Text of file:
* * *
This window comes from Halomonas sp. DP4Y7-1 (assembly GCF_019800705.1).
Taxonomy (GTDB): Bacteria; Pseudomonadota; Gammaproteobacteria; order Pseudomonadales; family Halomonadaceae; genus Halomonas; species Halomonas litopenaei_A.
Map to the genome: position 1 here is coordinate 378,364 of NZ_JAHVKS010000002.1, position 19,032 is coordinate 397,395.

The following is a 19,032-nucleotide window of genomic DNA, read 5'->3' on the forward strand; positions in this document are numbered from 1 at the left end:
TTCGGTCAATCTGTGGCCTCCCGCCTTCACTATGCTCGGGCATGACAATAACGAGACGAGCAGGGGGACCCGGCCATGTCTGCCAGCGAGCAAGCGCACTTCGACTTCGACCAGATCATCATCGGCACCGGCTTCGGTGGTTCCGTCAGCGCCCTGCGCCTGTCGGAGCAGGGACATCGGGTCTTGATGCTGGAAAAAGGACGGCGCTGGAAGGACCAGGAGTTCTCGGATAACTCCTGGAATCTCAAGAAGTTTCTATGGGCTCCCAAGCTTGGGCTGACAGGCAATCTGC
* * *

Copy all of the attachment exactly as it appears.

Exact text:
This window comes from Halomonas sp. DP4Y7-1 (assembly GCF_019800705.1).
Taxonomy (GTDB): Bacteria; Pseudomonadota; Gammaproteobacteria; order Pseudomonadales; family Halomonadaceae; genus Halomonas; species Halomonas litopenaei_A.
Map to the genome: position 1 here is coordinate 378,364 of NZ_JAHVKS010000002.1, position 19,032 is coordinate 397,395.

The following is a 19,032-nucleotide window of genomic DNA, read 5'->3' on the forward strand; positions in this document are numbered from 1 at the left end:
TTCGGTCAATCTGTGGCCTCCCGCCTTCACTATGCTCGGGCATGACAATAACGAGACGAGCAGGGGGACCCGGCCATGTCTGCCAGCGAGCAAGCGCACTTCGACTTCGACCAGATCATCATCGGCACCGGCTTCGGTGGTTCCGTCAGCGCCCTGCGCCTGTCGGAGCAGGGACATCGGGTCTTGATGCTGGAAAAAGGACGGCGCTGGAAGGACCAGGAGTTCTCGGATAACTCCTGGAATCTCAAGAAGTTTCTATGGGCTCCCAAGCTTGGGCTGACAGGCAATCTGC